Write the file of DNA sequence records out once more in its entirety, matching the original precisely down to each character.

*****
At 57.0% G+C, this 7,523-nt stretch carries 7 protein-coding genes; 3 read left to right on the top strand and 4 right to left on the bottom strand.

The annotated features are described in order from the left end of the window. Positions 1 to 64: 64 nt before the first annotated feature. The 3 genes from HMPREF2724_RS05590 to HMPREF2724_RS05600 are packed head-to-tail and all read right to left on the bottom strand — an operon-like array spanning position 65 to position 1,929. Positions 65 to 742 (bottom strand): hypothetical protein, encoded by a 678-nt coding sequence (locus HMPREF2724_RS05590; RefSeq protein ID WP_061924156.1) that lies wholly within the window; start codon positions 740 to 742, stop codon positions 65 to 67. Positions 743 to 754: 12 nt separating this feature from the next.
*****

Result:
At 57.0% G+C, this 7,523-nt stretch carries 7 protein-coding genes; 3 read left to right on the top strand and 4 right to left on the bottom strand.

The annotated features are described in order from the left end of the window. Positions 1 to 64: 64 nt before the first annotated feature. The 3 genes from HMPREF2724_RS05590 to HMPREF2724_RS05600 are packed head-to-tail and all read right to left on the bottom strand — an operon-like array spanning position 65 to position 1,929. Positions 65 to 742 (bottom strand): hypothetical protein, encoded by a 678-nt coding sequence (locus HMPREF2724_RS05590; RefSeq protein ID WP_061924156.1) that lies wholly within the window; start codon positions 740 to 742, stop codon positions 65 to 67. Positions 743 to 754: 12 nt separating this feature from the next.